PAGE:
You won’t find summer’s bounty of locally-grown, farm fresh vegetables in the produce section of your grocery store this time of year, but there are still plenty of in-season vegetables to choose from. When it comes to all-round nutrition, here are my top four in-season picks, October through March.
Acorn, butternut and hubbard squash are excellent sources of fibre and potassium, a mineral that helps regulate blood pressure. One cup of cooked acorn squash (cubes), for example, packs in 896 milligrams of potassium – as much as two medium bananas – along with 9 grams of fibre.
Winter squash is also loaded with beta-carotene, an antioxidant thought to lower the risk of cancer and heart disease. Butternut squash provides 9.3 mg per one cup, triple the daily amount experts recommend for disease prevention (3 to 6 mg). Plus, squash provides calcium, magnesium and folate, a B vitamin that’s needed to make and repair DNA and make red blood cells.
Spaghetti squash is a good choice if you’re looking for a lower carb vegetable – it’s got half to one-third as much starch as other winter squashes – but you also get less fibre, vitamins, minerals and no beta-carotene.
Carrots owe their ability to help keep your vision sharp to their exceptionally high beta-carotene content (13 mg per cup). Once consumed, some beta-carotene is converted to vitamin A, a nutrient that helps prevent night blindness. But beta-carotene’s antioxidant properties are also thought to guard against cataract and macular degeneration.
You’ll also find plenty of alpha-carotene in carrots, a phytochemical linked to longevity. Winter squash has alpha-carotene too, but carrots have more than double the amount per serving.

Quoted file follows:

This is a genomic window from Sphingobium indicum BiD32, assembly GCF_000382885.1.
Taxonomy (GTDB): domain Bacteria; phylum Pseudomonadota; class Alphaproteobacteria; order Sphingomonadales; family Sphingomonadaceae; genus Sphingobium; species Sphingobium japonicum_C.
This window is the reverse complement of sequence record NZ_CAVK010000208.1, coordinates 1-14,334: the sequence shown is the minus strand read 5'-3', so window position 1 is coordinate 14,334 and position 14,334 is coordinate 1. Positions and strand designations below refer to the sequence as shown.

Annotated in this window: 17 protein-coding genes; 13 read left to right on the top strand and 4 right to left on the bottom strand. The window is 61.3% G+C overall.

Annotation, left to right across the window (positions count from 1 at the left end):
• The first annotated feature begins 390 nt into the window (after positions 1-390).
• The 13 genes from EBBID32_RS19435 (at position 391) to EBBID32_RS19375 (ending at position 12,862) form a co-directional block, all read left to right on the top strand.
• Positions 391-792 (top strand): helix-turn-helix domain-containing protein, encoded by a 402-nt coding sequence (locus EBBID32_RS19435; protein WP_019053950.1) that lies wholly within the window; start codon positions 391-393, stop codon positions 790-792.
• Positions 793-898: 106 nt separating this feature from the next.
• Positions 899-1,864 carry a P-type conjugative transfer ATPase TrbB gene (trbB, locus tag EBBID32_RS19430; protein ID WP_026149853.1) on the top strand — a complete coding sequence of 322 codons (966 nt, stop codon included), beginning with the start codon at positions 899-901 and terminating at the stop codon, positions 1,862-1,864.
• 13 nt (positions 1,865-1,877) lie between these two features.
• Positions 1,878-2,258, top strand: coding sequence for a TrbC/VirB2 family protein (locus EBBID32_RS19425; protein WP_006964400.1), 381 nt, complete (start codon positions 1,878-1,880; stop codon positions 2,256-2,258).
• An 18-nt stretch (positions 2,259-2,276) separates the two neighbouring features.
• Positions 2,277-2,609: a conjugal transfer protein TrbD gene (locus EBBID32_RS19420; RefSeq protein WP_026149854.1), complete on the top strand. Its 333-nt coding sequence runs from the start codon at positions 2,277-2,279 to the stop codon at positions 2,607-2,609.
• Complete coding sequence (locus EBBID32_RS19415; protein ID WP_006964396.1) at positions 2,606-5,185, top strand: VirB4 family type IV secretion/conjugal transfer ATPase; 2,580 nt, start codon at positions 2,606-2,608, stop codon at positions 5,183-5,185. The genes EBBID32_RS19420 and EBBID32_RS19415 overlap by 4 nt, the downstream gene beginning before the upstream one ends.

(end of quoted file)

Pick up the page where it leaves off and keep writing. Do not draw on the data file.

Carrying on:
You’ll get more alpha-carotene – and beta-carotene – if you eat you carrots cooked rather than raw. (Heating vegetables releases antioxidants by breaking down cell walls.) If you prefer your carrots raw, serve them with a dip like hummus or tzatziki. Carotenoids are fat-soluble so they’re best absorbed if consumed with a little fat or oil.
Carrots are also a good source of fibre, potassium and vitamin K.
This cruciferous vegetable delivers on fibre, calcium, potassium, folate and vitamin K. And, one cup of cooked cabbage provides half a day’s worth of vitamin C, more than any other winter vegetable.
Cabbage is also a reputed cancer-fighter, ranking right up there with broccoli, cauliflower and Brussels sprouts. Like its cruciferous cousins, cabbage is an excellent source of indoles and isothiocyanates, compounds that mop of free radicals and rid the body of carcinogens. To get more beneficial phytochemicals, eat cabbage raw or lightly cooked.
When it comes to folate, this root vegetable outperforms other winter vegetables supplying 33 per cent of your daily requirements (139 micrograms per one cup cooked). Beets are also a great source of potassium and offer fibre, calcium and magnesium.
Unlike other in-season vegetables, beets contain a vitamin-like compound called betaine shown to have antioxidant, anti-inflammatory and detoxification properties in the body.
All research on this web site is the property of Leslie Beck Nutrition Consulting Inc. and is protected by copyright. Keep in mind that research on these matters continues daily and is subject to change. The information presented is not intended as a substitute for medical treatment. It is intended to provide ongoing support of your healthy lifestyle practices.